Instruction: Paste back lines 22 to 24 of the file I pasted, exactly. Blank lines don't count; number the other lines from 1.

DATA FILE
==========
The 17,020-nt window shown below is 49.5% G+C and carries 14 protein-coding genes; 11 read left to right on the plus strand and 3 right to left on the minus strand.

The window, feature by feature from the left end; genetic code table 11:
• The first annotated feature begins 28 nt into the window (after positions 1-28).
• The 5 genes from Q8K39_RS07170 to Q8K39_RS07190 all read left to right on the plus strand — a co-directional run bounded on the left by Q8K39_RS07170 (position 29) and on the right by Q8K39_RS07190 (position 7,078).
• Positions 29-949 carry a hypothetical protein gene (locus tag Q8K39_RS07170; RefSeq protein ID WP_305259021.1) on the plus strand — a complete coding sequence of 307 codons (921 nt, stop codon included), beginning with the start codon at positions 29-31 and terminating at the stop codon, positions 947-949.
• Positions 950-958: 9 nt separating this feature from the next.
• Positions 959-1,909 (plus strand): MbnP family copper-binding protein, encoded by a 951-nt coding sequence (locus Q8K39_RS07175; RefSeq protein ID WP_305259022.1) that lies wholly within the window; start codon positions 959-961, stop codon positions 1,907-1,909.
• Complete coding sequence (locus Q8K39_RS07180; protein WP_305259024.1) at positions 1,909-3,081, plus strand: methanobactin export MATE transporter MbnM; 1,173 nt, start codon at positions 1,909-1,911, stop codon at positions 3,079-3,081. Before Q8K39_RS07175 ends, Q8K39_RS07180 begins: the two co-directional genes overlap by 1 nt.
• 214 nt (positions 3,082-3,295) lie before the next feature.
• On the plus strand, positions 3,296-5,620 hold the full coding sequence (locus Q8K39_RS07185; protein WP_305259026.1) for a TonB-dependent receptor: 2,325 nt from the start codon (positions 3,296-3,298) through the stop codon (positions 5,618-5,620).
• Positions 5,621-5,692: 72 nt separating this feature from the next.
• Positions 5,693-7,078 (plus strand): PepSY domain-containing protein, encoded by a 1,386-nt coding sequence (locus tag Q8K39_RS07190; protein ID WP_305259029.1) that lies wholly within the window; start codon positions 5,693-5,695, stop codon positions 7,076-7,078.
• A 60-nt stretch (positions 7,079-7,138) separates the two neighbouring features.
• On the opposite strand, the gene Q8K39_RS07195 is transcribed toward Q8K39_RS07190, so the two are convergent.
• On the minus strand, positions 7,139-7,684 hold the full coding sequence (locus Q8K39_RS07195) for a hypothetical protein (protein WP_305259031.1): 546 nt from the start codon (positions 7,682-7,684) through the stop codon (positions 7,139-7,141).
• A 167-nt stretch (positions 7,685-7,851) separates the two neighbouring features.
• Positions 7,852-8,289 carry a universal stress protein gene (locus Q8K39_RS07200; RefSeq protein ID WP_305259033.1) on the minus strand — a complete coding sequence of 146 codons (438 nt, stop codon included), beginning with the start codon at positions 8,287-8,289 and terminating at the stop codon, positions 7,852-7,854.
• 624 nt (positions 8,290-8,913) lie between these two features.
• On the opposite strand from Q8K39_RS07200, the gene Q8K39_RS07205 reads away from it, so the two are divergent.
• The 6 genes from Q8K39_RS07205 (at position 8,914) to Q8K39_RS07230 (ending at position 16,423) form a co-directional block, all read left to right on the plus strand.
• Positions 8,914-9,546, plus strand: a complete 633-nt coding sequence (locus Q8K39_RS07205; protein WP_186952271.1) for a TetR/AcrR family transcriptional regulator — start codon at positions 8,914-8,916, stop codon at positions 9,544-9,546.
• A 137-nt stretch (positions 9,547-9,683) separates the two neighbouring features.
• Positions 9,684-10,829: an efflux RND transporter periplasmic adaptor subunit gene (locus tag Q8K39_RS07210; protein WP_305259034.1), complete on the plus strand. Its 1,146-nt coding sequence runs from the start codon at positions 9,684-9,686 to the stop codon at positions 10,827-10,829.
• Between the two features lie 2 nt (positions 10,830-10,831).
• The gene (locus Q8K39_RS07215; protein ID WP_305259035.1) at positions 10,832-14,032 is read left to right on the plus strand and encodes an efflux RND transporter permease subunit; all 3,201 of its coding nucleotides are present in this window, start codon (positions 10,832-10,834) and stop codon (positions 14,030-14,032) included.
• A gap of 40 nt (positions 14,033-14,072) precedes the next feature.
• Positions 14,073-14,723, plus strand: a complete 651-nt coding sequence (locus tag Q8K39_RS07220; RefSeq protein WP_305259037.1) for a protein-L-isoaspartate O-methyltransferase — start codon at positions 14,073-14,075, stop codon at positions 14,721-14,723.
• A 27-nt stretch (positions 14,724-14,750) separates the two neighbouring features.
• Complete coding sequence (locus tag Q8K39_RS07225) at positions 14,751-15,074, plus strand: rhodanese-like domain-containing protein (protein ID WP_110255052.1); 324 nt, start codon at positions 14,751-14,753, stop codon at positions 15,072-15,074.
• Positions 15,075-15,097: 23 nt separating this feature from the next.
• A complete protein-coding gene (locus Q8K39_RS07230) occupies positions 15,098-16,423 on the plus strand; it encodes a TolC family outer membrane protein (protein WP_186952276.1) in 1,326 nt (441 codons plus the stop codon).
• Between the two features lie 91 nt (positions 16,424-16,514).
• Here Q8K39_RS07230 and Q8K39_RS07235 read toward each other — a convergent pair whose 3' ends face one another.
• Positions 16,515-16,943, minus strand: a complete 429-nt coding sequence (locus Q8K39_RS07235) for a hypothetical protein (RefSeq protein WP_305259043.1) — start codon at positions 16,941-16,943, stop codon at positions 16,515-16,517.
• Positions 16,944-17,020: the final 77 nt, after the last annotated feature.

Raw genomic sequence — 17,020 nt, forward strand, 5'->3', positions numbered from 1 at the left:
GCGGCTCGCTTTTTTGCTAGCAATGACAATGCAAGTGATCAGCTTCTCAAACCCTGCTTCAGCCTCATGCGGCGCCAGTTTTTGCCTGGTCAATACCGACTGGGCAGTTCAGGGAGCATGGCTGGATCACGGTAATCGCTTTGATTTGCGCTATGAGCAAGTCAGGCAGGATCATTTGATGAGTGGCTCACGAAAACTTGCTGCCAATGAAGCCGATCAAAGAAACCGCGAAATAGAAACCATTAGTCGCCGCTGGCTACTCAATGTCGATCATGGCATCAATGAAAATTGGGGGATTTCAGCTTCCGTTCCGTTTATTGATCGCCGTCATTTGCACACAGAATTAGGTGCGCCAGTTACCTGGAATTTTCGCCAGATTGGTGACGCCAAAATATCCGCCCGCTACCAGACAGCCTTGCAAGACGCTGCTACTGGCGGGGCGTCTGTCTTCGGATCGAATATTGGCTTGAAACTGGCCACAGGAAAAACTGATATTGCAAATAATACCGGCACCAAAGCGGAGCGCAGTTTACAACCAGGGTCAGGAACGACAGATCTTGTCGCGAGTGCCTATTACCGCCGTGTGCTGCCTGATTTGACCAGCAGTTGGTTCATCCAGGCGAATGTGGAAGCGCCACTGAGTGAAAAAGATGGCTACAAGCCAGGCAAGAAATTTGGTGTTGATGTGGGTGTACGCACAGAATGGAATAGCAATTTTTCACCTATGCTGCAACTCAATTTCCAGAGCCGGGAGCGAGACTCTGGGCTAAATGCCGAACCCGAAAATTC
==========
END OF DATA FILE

• A 137-nt stretch (positions 9,547-9,683) separates the two neighbouring features.
• Positions 9,684-10,829: an efflux RND transporter periplasmic adaptor subunit gene (locus tag Q8K39_RS07210; protein WP_305259034.1), complete on the plus strand. Its 1,146-nt coding sequence runs from the start codon at positions 9,684-9,686 to the stop codon at positions 10,827-10,829.
• Between the two features lie 2 nt (positions 10,830-10,831).